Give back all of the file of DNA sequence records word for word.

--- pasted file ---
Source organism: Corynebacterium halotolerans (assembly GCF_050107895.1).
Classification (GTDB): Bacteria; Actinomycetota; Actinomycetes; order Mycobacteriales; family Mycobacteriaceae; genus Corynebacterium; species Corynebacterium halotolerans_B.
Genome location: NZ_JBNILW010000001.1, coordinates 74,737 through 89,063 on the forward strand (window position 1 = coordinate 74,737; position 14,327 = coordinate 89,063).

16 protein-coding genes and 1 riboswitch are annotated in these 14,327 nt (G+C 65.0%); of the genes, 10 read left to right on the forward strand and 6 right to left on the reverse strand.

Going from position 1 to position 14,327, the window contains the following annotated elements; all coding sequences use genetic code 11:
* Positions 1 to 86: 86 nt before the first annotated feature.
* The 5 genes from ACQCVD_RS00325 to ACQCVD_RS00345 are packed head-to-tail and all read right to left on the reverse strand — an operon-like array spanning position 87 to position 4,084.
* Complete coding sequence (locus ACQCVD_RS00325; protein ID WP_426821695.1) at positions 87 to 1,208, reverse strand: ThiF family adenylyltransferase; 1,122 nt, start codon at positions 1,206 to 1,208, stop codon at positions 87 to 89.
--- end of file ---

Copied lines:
Source organism: Corynebacterium halotolerans (assembly GCF_050107895.1).
Classification (GTDB): Bacteria; Actinomycetota; Actinomycetes; order Mycobacteriales; family Mycobacteriaceae; genus Corynebacterium; species Corynebacterium halotolerans_B.
Genome location: NZ_JBNILW010000001.1, coordinates 74,737 through 89,063 on the forward strand (window position 1 = coordinate 74,737; position 14,327 = coordinate 89,063).

16 protein-coding genes and 1 riboswitch are annotated in these 14,327 nt (G+C 65.0%); of the genes, 10 read left to right on the forward strand and 6 right to left on the reverse strand.

Going from position 1 to position 14,327, the window contains the following annotated elements; all coding sequences use genetic code 11:
* Positions 1 to 86: 86 nt before the first annotated feature.
* The 5 genes from ACQCVD_RS00325 to ACQCVD_RS00345 are packed head-to-tail and all read right to left on the reverse strand — an operon-like array spanning position 87 to position 4,084.
* Complete coding sequence (locus ACQCVD_RS00325; protein ID WP_426821695.1) at positions 87 to 1,208, reverse strand: ThiF family adenylyltransferase; 1,122 nt, start codon at positions 1,206 to 1,208, stop codon at positions 87 to 89.